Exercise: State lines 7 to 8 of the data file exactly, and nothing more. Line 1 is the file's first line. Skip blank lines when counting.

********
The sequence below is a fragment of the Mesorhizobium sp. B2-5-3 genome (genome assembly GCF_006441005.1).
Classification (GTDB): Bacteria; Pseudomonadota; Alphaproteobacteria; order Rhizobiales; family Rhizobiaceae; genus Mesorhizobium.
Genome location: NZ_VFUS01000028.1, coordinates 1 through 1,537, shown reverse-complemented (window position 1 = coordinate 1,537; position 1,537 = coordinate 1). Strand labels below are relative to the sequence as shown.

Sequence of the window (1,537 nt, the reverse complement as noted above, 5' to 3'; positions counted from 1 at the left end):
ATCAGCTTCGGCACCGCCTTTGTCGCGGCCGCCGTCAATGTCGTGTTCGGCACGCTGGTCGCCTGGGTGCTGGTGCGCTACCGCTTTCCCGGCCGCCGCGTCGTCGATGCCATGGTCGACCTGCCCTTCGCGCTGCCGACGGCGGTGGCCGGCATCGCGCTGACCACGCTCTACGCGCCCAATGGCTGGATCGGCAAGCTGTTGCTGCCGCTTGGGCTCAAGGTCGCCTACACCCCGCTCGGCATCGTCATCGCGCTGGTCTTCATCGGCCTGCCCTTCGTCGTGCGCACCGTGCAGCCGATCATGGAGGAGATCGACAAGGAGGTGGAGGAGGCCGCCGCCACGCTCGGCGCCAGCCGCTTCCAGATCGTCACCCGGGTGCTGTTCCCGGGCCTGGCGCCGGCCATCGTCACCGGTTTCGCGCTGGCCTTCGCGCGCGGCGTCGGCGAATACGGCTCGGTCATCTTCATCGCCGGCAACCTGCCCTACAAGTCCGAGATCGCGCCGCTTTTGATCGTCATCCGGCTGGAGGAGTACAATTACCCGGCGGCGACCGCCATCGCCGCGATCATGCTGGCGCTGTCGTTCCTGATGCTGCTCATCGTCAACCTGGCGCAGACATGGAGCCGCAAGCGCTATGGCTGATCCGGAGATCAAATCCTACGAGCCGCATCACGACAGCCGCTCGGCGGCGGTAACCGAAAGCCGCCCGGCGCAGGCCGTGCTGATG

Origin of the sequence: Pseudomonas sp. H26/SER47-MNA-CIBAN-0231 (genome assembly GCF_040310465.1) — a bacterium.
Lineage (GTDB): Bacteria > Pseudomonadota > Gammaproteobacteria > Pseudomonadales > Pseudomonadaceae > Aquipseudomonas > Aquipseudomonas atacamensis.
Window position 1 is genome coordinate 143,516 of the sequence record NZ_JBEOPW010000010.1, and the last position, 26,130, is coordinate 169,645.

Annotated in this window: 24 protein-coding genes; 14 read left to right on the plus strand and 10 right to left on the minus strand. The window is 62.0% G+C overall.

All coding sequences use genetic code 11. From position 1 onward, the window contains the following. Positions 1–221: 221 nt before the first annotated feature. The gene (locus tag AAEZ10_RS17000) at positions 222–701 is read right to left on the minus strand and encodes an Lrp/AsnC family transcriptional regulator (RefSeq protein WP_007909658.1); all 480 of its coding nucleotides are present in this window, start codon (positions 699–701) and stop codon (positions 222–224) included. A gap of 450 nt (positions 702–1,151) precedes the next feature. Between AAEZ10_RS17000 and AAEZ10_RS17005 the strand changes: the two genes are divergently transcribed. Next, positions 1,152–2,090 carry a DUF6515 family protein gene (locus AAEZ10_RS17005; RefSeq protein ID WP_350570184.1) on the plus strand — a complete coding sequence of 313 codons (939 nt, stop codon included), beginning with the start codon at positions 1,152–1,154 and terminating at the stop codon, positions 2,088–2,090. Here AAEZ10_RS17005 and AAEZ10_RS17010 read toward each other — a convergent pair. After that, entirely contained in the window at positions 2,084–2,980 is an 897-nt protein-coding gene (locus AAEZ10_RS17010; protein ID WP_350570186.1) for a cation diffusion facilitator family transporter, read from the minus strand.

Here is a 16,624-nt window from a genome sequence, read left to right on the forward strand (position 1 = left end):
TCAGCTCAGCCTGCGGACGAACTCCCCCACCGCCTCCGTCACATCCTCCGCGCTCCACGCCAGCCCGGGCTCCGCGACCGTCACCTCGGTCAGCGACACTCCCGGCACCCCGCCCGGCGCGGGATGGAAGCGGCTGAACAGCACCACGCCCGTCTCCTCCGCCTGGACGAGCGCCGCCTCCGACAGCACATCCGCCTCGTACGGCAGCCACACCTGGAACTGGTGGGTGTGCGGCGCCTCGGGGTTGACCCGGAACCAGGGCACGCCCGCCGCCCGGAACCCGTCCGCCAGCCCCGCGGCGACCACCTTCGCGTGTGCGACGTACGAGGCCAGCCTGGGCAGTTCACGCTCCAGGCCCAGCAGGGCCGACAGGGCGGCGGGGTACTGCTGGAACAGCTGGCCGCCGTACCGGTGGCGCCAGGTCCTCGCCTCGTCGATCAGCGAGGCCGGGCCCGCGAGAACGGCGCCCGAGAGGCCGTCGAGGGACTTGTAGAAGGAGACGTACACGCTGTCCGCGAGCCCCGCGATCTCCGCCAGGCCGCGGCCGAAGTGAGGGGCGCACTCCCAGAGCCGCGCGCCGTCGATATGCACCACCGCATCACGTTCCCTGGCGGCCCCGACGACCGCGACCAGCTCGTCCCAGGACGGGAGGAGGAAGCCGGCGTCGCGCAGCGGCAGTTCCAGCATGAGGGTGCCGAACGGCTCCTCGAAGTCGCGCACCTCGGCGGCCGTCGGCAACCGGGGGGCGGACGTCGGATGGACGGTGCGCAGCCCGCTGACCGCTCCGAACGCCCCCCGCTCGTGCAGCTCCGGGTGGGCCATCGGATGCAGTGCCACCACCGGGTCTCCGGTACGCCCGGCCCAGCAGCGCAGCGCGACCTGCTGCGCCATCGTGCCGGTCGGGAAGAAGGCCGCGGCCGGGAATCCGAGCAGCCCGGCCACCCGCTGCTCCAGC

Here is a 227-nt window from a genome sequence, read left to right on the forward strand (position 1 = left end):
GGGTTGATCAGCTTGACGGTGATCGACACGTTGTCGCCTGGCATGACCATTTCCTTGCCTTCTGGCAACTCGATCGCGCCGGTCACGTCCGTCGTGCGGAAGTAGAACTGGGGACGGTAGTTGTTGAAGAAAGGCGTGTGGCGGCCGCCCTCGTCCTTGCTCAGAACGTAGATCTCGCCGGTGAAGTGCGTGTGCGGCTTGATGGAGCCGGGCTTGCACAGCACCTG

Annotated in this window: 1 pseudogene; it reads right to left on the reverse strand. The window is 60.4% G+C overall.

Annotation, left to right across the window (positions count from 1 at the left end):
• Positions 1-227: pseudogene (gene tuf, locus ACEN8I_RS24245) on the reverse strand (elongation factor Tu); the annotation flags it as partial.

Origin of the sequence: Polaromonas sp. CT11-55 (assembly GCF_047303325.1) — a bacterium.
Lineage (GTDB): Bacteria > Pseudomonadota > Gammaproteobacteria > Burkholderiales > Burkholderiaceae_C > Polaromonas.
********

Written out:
Lineage (GTDB): Bacteria > Pseudomonadota > Gammaproteobacteria > Pseudomonadales > Pseudomonadaceae > Aquipseudomonas > Aquipseudomonas atacamensis.
Window position 1 is genome coordinate 143,516 of the sequence record NZ_JBEOPW010000010.1, and the last position, 26,130, is coordinate 169,645.